Howard Pack

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Howard M. Pack
Howard Pack.jpg
Born (1918-12-21)December 21, 1918
Died December 9, 2008(2008-12-09) (aged 89)
Nationality American
Alma mater Columbia University
Occupation shipping executive
Known for Seatrain Lines

Howard Meade Pack (September 21, 1918 – December 9, 2008) was a shipping industry executive who served as the chairman and president of Seatrain Lines, an innovator in the way ships carried freight.


Pack was born in Manhattan on September 21, 1918. He attended Columbia University, graduating in 1939 with a degree in economics. Pack went into business with his father, who was a furrier. Pack served in the United States Coast Guard during World War II. After his military service, he came back to the family business where he met Joseph Kahn, who also worked in the fur business.[1]

Pack and Kahn formed Transeastern Associates in the early 1950s with the purchase of a Liberty ship. By 1965, Transeastern controlled 36 ships, most sailing under the United States flag, including the SS Manhattan, a 108,400-ton tanker that was then the largest craft under the US flag. Transeastern used the Manhattan as a bulk carrier, loading it with such cargoes as 101,000 tons of wheat sent to Pakistan.[2]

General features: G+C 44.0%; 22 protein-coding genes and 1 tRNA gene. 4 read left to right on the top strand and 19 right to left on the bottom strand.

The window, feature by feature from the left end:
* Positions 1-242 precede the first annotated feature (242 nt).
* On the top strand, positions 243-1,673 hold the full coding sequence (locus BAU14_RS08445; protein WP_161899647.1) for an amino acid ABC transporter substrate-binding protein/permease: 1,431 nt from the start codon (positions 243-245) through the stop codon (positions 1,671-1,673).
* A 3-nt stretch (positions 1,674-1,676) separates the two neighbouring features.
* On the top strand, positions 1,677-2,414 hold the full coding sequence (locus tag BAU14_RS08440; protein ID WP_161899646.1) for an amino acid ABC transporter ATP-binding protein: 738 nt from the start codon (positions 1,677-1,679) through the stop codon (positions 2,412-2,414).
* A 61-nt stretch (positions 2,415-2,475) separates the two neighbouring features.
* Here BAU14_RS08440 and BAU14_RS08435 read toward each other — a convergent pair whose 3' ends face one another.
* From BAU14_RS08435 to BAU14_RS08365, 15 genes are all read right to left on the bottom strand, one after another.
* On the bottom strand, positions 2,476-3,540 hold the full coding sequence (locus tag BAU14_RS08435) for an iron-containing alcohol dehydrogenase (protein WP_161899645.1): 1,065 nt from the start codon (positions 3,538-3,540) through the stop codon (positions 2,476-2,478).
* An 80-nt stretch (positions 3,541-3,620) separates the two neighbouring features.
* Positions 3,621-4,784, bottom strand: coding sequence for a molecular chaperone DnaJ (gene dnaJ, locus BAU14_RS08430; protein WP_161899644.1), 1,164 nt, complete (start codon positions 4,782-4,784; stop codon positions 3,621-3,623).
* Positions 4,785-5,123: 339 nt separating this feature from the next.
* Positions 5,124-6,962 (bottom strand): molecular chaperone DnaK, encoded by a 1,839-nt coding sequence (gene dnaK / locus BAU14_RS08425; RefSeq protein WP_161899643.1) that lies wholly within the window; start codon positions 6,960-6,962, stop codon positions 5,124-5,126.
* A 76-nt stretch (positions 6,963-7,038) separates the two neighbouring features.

Through Transeastern Associates, Pack and Kahn bought Seatrain Lines in 1965 for $8.5 million. The firm, which had been established in 1931, had six ships in its fleet that it used to carry loaded railroad boxcars between ports, rather than the then-industry standard of loading cargo into the hold of ships using nets, cranes and many longshoremen. At the time of their purchase, Seatrain operated between New York and ports in Savannah, Georgia, Texas City, Texas, New Orleans and Puerto Rico.[2] Transeastern was folded into Seatrain in September 1966; At the time Seatrain had lost more than $500,000 in a for-month period before the merger, while Transeastern's fleet had netted nearly $7 million in a ten-month period.[3] Under their management, Seatrain purchased ships that could carry shipping containers, which could be transferred between ships and trucks or trains, making them one of the earliest in the industry to make this conversion.[1] Pack and Kahn expanded the business into shipbuilding, using facilities at the Brooklyn Navy Yard. Additionally, the firm established a large international container shipping division headquartered in Weehawken, New Jersey. By the 1970s, the firm had 4,000 employees and was earning $250 million annually, but was hurt by the 1973 oil crisis, dockworker strikes and overbuilding in the shipping industry. By 1981, the firm was shut down.[1]

A resident of Scarsdale, New York, Pack died at age 90 on December 9, 2008 due to heart failure.[1]


  1. ^ a b c d Hevesi, Dennis. "Howard M. Pack, Shipping Magnate, Dies at 90", The New York Times, December 18, 2008. Accessed December 19, 2008.
  2. ^ a b Horne, George. "An Innovator Buys Seatrain Lines; Transeastern Begun By a Furrier With a Liberty Ship", The New York Times, May 30, 1965. Accessed December 19, 2008.
  3. ^ Bamberger, Werner. "SEA CARRIER LINES IN CONSOLIDATION; Transeastern Is Absorbed by Seatrain, Ex-Subsidiary", The New York Times, September 9, 1966. Accessed December 19, 2008.